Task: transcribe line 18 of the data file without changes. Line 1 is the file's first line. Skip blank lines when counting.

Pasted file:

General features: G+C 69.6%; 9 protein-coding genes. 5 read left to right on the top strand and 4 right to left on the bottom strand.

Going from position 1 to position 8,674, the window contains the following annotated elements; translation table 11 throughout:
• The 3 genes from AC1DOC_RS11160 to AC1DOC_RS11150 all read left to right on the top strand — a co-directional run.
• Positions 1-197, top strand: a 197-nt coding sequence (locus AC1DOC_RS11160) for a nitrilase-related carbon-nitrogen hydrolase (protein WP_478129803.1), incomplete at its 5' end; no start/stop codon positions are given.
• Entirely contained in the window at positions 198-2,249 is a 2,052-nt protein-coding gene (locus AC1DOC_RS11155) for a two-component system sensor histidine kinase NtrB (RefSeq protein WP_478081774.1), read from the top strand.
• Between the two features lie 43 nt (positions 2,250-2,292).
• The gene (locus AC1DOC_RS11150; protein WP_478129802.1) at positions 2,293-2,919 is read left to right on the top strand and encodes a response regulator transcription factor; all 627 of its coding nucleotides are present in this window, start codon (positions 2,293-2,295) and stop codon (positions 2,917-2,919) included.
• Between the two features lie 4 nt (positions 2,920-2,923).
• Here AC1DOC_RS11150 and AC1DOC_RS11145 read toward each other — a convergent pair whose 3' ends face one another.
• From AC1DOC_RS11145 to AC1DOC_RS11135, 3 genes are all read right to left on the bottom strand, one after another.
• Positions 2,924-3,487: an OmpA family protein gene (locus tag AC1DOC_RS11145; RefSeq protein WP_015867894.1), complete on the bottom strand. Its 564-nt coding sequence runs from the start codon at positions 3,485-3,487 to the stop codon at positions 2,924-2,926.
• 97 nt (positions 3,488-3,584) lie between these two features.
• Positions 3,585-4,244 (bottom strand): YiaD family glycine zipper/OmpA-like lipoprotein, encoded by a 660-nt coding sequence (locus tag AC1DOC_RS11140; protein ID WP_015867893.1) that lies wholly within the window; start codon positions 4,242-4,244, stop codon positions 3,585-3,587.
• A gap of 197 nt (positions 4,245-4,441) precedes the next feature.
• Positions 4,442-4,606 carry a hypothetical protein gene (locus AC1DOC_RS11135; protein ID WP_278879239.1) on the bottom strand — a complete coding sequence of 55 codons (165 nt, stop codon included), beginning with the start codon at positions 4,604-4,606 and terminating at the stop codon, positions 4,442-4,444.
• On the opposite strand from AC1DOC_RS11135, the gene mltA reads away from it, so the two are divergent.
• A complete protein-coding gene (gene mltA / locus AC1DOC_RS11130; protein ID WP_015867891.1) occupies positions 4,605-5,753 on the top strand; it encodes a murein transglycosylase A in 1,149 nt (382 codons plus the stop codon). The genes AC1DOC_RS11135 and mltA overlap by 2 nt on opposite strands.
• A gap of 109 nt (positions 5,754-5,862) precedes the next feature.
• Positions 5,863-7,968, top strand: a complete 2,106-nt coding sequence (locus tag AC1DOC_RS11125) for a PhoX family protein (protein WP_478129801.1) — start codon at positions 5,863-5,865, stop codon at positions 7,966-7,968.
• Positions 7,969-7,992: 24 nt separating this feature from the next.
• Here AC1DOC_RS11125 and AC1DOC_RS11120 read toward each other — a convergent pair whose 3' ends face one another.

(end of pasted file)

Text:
• A gap of 109 nt (positions 5,754-5,862) precedes the next feature.